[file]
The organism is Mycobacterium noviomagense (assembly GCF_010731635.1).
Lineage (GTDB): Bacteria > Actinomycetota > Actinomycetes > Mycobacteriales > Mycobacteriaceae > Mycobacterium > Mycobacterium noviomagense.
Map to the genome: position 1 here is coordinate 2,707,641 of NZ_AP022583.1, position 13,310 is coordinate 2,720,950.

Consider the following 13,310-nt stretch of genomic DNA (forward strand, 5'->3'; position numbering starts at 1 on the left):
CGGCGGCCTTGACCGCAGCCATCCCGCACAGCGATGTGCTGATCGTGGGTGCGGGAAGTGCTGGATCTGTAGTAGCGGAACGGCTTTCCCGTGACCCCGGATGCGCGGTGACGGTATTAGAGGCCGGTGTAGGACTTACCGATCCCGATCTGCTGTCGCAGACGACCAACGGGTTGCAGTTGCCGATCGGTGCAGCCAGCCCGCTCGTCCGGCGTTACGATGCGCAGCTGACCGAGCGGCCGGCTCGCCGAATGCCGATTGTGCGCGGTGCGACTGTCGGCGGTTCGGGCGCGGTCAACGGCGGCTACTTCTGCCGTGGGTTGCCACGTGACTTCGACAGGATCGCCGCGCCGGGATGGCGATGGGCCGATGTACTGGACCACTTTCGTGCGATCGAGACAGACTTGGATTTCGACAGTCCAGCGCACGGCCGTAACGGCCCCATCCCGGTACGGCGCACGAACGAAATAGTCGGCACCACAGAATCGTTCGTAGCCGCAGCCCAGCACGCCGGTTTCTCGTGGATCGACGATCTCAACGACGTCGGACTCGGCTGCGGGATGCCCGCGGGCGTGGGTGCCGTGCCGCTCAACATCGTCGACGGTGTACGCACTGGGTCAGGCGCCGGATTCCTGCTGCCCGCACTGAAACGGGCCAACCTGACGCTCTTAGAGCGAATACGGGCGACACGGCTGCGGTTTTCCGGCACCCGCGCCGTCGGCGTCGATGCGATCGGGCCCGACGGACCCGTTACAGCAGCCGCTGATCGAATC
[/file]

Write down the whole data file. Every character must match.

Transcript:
The organism is Mycobacterium noviomagense (assembly GCF_010731635.1).
Lineage (GTDB): Bacteria > Actinomycetota > Actinomycetes > Mycobacteriales > Mycobacteriaceae > Mycobacterium > Mycobacterium noviomagense.
Map to the genome: position 1 here is coordinate 2,707,641 of NZ_AP022583.1, position 13,310 is coordinate 2,720,950.

Consider the following 13,310-nt stretch of genomic DNA (forward strand, 5'->3'; position numbering starts at 1 on the left):
CGGCGGCCTTGACCGCAGCCATCCCGCACAGCGATGTGCTGATCGTGGGTGCGGGAAGTGCTGGATCTGTAGTAGCGGAACGGCTTTCCCGTGACCCCGGATGCGCGGTGACGGTATTAGAGGCCGGTGTAGGACTTACCGATCCCGATCTGCTGTCGCAGACGACCAACGGGTTGCAGTTGCCGATCGGTGCAGCCAGCCCGCTCGTCCGGCGTTACGATGCGCAGCTGACCGAGCGGCCGGCTCGCCGAATGCCGATTGTGCGCGGTGCGACTGTCGGCGGTTCGGGCGCGGTCAACGGCGGCTACTTCTGCCGTGGGTTGCCACGTGACTTCGACAGGATCGCCGCGCCGGGATGGCGATGGGCCGATGTACTGGACCACTTTCGTGCGATCGAGACAGACTTGGATTTCGACAGTCCAGCGCACGGCCGTAACGGCCCCATCCCGGTACGGCGCACGAACGAAATAGTCGGCACCACAGAATCGTTCGTAGCCGCAGCCCAGCACGCCGGTTTCTCGTGGATCGACGATCTCAACGACGTCGGACTCGGCTGCGGGATGCCCGCGGGCGTGGGTGCCGTGCCGCTCAACATCGTCGACGGTGTACGCACTGGGTCAGGCGCCGGATTCCTGCTGCCCGCACTGAAACGGGCCAACCTGACGCTCTTAGAGCGAATACGGGCGACACGGCTGCGGTTTTCCGGCACCCGCGCCGTCGGCGTCGATGCGATCGGGCCCGACGGACCCGTTACAGCAGCCGCTGATCGAATC